Left: Perry students (from left to right) Bakir Becirevic, Sakina Blackman, Aleisha Starkey and Ross Hawkins look down on heart surgeon George Magovern replacing a woman’s mitral valve. (Photo courtesy Allegheny General Hospital)

A woman lays on an operating table, draped in blue towels and plastic, her open chest cavity revealing her still-beating heart. Large tubes connected to her legs lead deoxygenated blood out of her body and into a machine that fills it with oxygen and pumps back into her body.

For a moment, the heart stops.

“They stopped the heart!” a Perry High School student shouts from the observation dome above the operating room in Allegheny General Hospital.

The heart, not quite willing to give up yet, flutters again. The students stare down, transfixed.

“That’s not unusual,” says a woman with dark, short hair. “It’s trying to figure out what it’s doing.”

That woman is Pat Wolf, coordinator of the hospital’s Open Heart Surgery Observation Program that brings in high school and college students from all over Western Pennsylvania. Today’s students are all from Perry High.

Wolf explains the steps in today’s surgery, a mitral valve replacement. Once the heart stops beating, the machine pumping blood to keep the woman alive, heart surgeon and program founder Dr. George Magovern snips pieces of the valve out of her heart with a long set of scissors. Next he will sew in a new tissue valve, bioengineered from a cow’s heart valve.

Junior Ashley Grzegorczyk was nervous about watching the open heart surgery because television shows make surgery look “really gross.”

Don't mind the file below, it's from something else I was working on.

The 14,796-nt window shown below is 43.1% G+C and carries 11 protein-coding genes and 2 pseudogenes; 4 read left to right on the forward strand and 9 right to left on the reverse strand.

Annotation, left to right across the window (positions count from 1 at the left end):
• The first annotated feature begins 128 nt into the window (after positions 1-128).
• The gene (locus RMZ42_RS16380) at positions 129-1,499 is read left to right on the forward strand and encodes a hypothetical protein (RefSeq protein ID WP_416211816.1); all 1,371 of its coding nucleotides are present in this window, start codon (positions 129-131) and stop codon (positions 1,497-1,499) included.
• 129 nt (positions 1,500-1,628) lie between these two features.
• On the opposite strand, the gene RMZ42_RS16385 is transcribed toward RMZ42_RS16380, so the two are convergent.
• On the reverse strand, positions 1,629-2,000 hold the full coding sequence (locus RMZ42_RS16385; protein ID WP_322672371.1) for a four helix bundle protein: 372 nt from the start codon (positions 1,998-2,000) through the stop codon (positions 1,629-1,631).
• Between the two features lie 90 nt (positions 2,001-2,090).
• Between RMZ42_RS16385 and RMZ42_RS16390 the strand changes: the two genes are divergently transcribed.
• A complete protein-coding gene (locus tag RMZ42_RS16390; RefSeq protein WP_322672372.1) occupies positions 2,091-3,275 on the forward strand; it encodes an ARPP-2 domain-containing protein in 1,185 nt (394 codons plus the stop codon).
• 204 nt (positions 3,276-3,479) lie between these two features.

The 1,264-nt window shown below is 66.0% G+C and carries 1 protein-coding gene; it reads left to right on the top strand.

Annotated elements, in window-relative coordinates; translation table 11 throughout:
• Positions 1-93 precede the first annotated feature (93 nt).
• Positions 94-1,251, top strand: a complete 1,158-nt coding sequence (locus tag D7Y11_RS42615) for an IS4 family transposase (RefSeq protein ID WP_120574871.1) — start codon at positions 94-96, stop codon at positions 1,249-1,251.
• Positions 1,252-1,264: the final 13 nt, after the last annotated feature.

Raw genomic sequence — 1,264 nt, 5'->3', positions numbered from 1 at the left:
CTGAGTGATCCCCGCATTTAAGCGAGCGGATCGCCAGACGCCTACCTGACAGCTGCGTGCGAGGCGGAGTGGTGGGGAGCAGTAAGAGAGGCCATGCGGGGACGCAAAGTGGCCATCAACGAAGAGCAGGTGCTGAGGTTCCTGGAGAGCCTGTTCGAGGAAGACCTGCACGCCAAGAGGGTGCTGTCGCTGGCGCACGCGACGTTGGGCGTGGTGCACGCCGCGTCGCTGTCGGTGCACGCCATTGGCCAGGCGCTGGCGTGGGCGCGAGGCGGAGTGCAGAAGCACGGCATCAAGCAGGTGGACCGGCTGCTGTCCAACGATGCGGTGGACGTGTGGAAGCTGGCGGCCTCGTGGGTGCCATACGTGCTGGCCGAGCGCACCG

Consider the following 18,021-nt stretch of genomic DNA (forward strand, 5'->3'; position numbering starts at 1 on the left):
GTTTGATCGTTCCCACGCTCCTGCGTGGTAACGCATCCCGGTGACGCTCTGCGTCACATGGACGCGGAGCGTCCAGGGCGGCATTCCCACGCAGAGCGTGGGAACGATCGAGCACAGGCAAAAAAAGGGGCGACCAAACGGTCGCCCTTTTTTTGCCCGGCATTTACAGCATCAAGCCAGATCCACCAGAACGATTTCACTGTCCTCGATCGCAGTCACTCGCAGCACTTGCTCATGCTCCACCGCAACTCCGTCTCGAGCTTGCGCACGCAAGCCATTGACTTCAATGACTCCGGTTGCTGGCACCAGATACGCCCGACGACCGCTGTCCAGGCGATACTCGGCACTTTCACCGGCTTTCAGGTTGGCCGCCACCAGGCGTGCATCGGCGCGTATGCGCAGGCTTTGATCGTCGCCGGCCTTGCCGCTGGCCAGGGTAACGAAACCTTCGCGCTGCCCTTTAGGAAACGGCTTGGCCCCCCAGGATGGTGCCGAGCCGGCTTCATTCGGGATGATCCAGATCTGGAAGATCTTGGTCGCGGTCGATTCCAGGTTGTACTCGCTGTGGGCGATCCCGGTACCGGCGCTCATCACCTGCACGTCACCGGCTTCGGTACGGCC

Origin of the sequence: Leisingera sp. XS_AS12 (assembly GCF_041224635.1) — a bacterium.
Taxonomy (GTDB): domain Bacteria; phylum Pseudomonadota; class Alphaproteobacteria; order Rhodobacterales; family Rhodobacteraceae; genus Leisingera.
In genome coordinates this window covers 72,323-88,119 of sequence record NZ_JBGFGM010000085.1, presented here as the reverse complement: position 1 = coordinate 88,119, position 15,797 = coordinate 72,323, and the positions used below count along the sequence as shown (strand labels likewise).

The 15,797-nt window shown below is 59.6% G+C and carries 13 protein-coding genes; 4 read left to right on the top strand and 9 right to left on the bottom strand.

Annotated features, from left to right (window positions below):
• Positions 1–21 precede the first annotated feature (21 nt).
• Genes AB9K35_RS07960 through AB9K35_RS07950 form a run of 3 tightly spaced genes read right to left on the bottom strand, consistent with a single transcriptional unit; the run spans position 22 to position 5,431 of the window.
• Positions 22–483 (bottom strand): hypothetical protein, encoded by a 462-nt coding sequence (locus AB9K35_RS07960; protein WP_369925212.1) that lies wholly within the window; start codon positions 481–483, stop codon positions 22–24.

“Watching this I feel more comfortable about a career in the medical field,” Grzegorczyk said, adding that she’d like to study DNA and genetic disorders.

Grzegorczyk is far from the only student who’s used the Open Heart Surgery Observation Program as a litmus test for a potential medical career.

The program, started in May 2008, has brought in more than 1,000 students to watch open heart surgeries. One of its benefits, Wolf said, is giving students a chance to see medical careers up close and make an informed decision about whether it’s something they want to pursue.

“Everything that happens down there, they function as a team,” Wolf tells the students. “Everyone down there has a vital job.”

She points out the circulating nurse, who gets the doctor whatever he needs. Then the surgical tech, who hands the doctor all the instruments. There’s also an anesthesiologist and a perfusionist, who operates the machine that keeps the woman alive while her heart is stopped.

Ellen Wright, who teaches the biotech class at Perry High School, started bringing her students in to view open heart surgery last year. To prepare, she taught them about the different parts and functions of the heart.

Wolf said the program has doubled in size each year since Magovern started the program.

“Once a school participates, [the teachers] are so excited, they’re telling their colleagues,” Wolf said. “It’s really grown.”

Sharese Dunmore, a junior interested in becoming a veterinarian, said she might be nervous performing surgery because of everything that could go wrong.

“I don’t know about that. I might have to be an assistant,” she said.

Bakir Becirevic, on the other hand, knows he doesn’t want to be a surgeon, but he’s still interested in a pharmacy career.

“It takes time to learn [medical careers], but it’s rewarding. You save lives. We’re lucky to have people like these,” he said.